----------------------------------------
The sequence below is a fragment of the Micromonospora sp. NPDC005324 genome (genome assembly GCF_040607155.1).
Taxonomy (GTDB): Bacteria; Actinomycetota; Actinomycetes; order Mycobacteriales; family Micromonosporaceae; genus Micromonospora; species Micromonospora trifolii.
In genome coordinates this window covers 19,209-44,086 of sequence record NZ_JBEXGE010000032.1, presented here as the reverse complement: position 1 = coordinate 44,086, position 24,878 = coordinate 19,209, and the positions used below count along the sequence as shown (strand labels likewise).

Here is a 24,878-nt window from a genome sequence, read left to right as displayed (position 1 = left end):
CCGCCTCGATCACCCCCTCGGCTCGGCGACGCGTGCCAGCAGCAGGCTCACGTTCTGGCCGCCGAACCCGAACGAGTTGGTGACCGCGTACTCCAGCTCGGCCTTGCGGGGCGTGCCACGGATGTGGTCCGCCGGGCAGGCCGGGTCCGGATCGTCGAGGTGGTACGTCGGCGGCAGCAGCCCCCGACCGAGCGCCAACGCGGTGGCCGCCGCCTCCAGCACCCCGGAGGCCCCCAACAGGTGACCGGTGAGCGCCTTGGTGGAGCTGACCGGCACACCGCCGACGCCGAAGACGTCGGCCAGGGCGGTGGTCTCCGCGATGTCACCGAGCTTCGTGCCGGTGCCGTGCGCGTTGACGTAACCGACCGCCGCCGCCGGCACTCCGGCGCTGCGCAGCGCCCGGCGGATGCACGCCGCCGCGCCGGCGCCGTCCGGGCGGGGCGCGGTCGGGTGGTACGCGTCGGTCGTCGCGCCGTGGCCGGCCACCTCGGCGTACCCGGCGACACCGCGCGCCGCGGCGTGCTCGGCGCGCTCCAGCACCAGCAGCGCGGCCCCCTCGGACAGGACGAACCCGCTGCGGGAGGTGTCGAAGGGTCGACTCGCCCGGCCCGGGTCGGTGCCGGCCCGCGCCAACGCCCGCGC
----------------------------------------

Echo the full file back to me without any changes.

The sequence below is a fragment of the Micromonospora sp. NPDC005324 genome (genome assembly GCF_040607155.1).
Taxonomy (GTDB): Bacteria; Actinomycetota; Actinomycetes; order Mycobacteriales; family Micromonosporaceae; genus Micromonospora; species Micromonospora trifolii.
In genome coordinates this window covers 19,209-44,086 of sequence record NZ_JBEXGE010000032.1, presented here as the reverse complement: position 1 = coordinate 44,086, position 24,878 = coordinate 19,209, and the positions used below count along the sequence as shown (strand labels likewise).

Here is a 24,878-nt window from a genome sequence, read left to right as displayed (position 1 = left end):
CCGCCTCGATCACCCCCTCGGCTCGGCGACGCGTGCCAGCAGCAGGCTCACGTTCTGGCCGCCGAACCCGAACGAGTTGGTGACCGCGTACTCCAGCTCGGCCTTGCGGGGCGTGCCACGGATGTGGTCCGCCGGGCAGGCCGGGTCCGGATCGTCGAGGTGGTACGTCGGCGGCAGCAGCCCCCGACCGAGCGCCAACGCGGTGGCCGCCGCCTCCAGCACCCCGGAGGCCCCCAACAGGTGACCGGTGAGCGCCTTGGTGGAGCTGACCGGCACACCGCCGACGCCGAAGACGTCGGCCAGGGCGGTGGTCTCCGCGATGTCACCGAGCTTCGTGCCGGTGCCGTGCGCGTTGACGTAACCGACCGCCGCCGCCGGCACTCCGGCGCTGCGCAGCGCCCGGCGGATGCACGCCGCCGCGCCGGCGCCGTCCGGGCGGGGCGCGGTCGGGTGGTACGCGTCGGTCGTCGCGCCGTGGCCGGCCACCTCGGCGTACCCGGCGACACCGCGCGCCGCGGCGTGCTCGGCGCGCTCCAGCACCAGCAGCGCGGCCCCCTCGGACAGGACGAACCCGCTGCGGGAGGTGTCGAAGGGTCGACTCGCCCGGCCCGGGTCGGTGCCGGCCCGCGCCAACGCCCGCGC